This readable and accessible book has secured an impact beyond the academic world, becoming the Guardian book of the week in March 2011 and drawing positive reviews in both the academic and non-academic press.
It is perhaps less true today than it was a decade ago that ‘an enormous number of early photographs of China lie largely ignored or unknown’, as Regine Thiriez, one of the pioneers of the field who has spent many years collecting and studying scattered and often very small albums, wrote in 1999.(1) During the last two decades the so-called ‘pictorial turn’ in the huma
In September of 1934, an incredulous (or perhaps simply amused) Dutch official wrote from Batavia to his mentor in Leiden telling of the most incredible journey made by a family of Sundanese from West Java.
In Remembering the Road to World War Two Patrick Finney (a student of 20th-century international history, history and theory, and collective memory) writes an impressive and informative account, not of the origins of the Second World War, but of the way historians and others have remembered those origins.
Texas is in the midst of an identity crisis. Some historians, such as Walter Buenger in Path to a Modern South, argue that Texas has a strong connection to the South. Others, like Glen Ely in his new book Where the West Begins, contend that Texas – especially West Texas – is closely linked to the American West.
Ina Zweiniger-Bargielowska’s new history of the body, health and fitness in Britain is a wide-reaching and detailed study of relevant cultural practices and government policies between the Victorian period and the eve of the Second World War.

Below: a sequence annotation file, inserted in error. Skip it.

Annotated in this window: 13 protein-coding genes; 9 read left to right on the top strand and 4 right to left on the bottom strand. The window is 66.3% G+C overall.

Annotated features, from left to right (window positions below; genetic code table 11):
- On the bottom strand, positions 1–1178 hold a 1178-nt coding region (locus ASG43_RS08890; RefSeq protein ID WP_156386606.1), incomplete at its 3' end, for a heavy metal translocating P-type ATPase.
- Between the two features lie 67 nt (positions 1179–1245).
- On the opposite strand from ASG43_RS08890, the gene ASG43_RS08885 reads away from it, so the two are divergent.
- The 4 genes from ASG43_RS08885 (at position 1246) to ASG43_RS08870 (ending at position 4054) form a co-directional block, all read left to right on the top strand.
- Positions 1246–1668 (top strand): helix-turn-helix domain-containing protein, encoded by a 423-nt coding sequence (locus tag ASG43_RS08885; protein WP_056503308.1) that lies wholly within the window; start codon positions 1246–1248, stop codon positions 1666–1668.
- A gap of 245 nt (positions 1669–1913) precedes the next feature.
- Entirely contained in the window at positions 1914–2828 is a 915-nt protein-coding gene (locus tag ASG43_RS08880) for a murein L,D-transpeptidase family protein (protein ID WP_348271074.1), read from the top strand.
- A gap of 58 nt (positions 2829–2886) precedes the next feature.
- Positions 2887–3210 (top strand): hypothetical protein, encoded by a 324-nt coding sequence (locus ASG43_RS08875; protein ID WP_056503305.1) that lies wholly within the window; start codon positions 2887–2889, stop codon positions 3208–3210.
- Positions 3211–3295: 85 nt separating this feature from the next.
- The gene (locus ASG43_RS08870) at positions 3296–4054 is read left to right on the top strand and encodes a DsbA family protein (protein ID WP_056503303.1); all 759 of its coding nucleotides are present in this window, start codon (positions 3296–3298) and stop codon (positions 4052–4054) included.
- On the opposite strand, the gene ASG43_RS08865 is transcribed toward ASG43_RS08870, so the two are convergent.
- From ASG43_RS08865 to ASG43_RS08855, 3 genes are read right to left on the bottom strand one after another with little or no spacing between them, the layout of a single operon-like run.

The Caversham Project has been a long-running and detailed historical investigation of work and community, social structure, class and gender in the southern suburbs of Dunedin, New Zealand. With a strong, indeed rigorous, quantitative basis the project has generated an impressive list of books, essays and working papers over the last 20 years.
Over the past generation of scholarship, the history of consumption and material culture has emerged as a rich subfield of European history.
And whenever we abuse that reason, and act beneath the character and dignity of a rational creature, we lose the divine image in that respect; we have nothing to denominate us men but outward shape; or, in other words, we become brutes in the shapes of men.(1)
In Ocean Under Steam Frances Steel explores the impact of the 19th-century sea transport revolution in one of the extremities of the British Empire, the South Pacific Ocean. Published as part of the Manchester University Press ‘Studies in Imperialism’ series, under the general editorship of John MacKenzie, this is a self-consciously ‘de-centred’ imperial history.